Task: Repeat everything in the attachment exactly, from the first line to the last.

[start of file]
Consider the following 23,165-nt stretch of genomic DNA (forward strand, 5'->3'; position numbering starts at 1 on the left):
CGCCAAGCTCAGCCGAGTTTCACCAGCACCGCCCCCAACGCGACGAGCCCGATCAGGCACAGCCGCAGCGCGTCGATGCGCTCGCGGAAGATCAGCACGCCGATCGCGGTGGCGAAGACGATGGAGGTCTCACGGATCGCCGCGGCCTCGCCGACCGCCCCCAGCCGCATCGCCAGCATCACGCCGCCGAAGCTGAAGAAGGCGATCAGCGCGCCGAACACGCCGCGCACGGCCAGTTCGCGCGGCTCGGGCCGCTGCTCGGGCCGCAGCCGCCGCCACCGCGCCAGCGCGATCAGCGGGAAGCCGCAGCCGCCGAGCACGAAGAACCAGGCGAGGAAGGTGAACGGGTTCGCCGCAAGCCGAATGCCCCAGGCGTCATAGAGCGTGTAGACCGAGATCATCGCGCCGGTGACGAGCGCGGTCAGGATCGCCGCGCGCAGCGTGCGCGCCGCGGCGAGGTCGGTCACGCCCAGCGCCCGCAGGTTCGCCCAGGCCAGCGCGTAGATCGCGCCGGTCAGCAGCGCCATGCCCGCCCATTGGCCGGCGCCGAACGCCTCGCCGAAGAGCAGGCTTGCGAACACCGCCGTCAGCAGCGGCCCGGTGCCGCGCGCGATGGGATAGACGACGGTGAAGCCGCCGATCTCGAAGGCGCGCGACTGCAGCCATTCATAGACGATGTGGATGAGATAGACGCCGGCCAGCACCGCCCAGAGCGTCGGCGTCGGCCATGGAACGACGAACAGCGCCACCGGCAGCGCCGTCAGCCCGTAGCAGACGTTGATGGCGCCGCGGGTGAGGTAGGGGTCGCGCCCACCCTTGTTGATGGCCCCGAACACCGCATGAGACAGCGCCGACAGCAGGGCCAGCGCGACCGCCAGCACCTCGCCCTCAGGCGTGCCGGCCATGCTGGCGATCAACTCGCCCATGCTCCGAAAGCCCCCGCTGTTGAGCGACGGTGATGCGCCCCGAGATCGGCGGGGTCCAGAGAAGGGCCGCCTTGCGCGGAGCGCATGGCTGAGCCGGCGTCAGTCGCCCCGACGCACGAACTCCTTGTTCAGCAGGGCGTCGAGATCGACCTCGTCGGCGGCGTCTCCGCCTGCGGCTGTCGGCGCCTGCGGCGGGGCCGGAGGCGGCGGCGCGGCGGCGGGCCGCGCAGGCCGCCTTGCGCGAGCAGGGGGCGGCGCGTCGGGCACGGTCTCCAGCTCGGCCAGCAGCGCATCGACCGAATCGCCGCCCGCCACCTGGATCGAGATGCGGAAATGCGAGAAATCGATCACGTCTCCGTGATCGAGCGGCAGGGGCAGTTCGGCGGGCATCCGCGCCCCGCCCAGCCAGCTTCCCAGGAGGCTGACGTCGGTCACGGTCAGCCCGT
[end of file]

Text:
Consider the following 23,165-nt stretch of genomic DNA (forward strand, 5'->3'; position numbering starts at 1 on the left):
CGCCAAGCTCAGCCGAGTTTCACCAGCACCGCCCCCAACGCGACGAGCCCGATCAGGCACAGCCGCAGCGCGTCGATGCGCTCGCGGAAGATCAGCACGCCGATCGCGGTGGCGAAGACGATGGAGGTCTCACGGATCGCCGCGGCCTCGCCGACCGCCCCCAGCCGCATCGCCAGCATCACGCCGCCGAAGCTGAAGAAGGCGATCAGCGCGCCGAACACGCCGCGCACGGCCAGTTCGCGCGGCTCGGGCCGCTGCTCGGGCCGCAGCCGCCGCCACCGCGCCAGCGCGATCAGCGGGAAGCCGCAGCCGCCGAGCACGAAGAACCAGGCGAGGAAGGTGAACGGGTTCGCCGCAAGCCGAATGCCCCAGGCGTCATAGAGCGTGTAGACCGAGATCATCGCGCCGGTGACGAGCGCGGTCAGGATCGCCGCGCGCAGCGTGCGCGCCGCGGCGAGGTCGGTCACGCCCAGCGCCCGCAGGTTCGCCCAGGCCAGCGCGTAGATCGCGCCGGTCAGCAGCGCCATGCCCGCCCATTGGCCGGCGCCGAACGCCTCGCCGAAGAGCAGGCTTGCGAACACCGCCGTCAGCAGCGGCCCGGTGCCGCGCGCGATGGGATAGACGACGGTGAAGCCGCCGATCTCGAAGGCGCGCGACTGCAGCCATTCATAGACGATGTGGATGAGATAGACGCCGGCCAGCACCGCCCAGAGCGTCGGCGTCGGCCATGGAACGACGAACAGCGCCACCGGCAGCGCCGTCAGCCCGTAGCAGACGTTGATGGCGCCGCGGGTGAGGTAGGGGTCGCGCCCACCCTTGTTGATGGCCCCGAACACCGCATGAGACAGCGCCGACAGCAGGGCCAGCGCGACCGCCAGCACCTCGCCCTCAGGCGTGCCGGCCATGCTGGCGATCAACTCGCCCATGCTCCGAAAGCCCCCGCTGTTGAGCGACGGTGATGCGCCCCGAGATCGGCGGGGTCCAGAGAAGGGCCGCCTTGCGCGGAGCGCATGGCTGAGCCGGCGTCAGTCGCCCCGACGCACGAACTCCTTGTTCAGCAGGGCGTCGAGATCGACCTCGTCGGCGGCGTCTCCGCCTGCGGCTGTCGGCGCCTGCGGCGGGGCCGGAGGCGGCGGCGCGGCGGCGGGCCGCGCAGGCCGCCTTGCGCGAGCAGGGGGCGGCGCGTCGGGCACGGTCTCCAGCTCGGCCAGCAGCGCATCGACCGAATCGCCGCCCGCCACCTGGATCGAGATGCGGAAATGCGAGAAATCGATCACGTCTCCGTGATCGAGCGGCAGGGGCAGTTCGGCGGGCATCCGCGCCCCGCCCAGCCAGCTTCCCAGGAGGCTGACGTCGGTCACGGTCAGCCCGT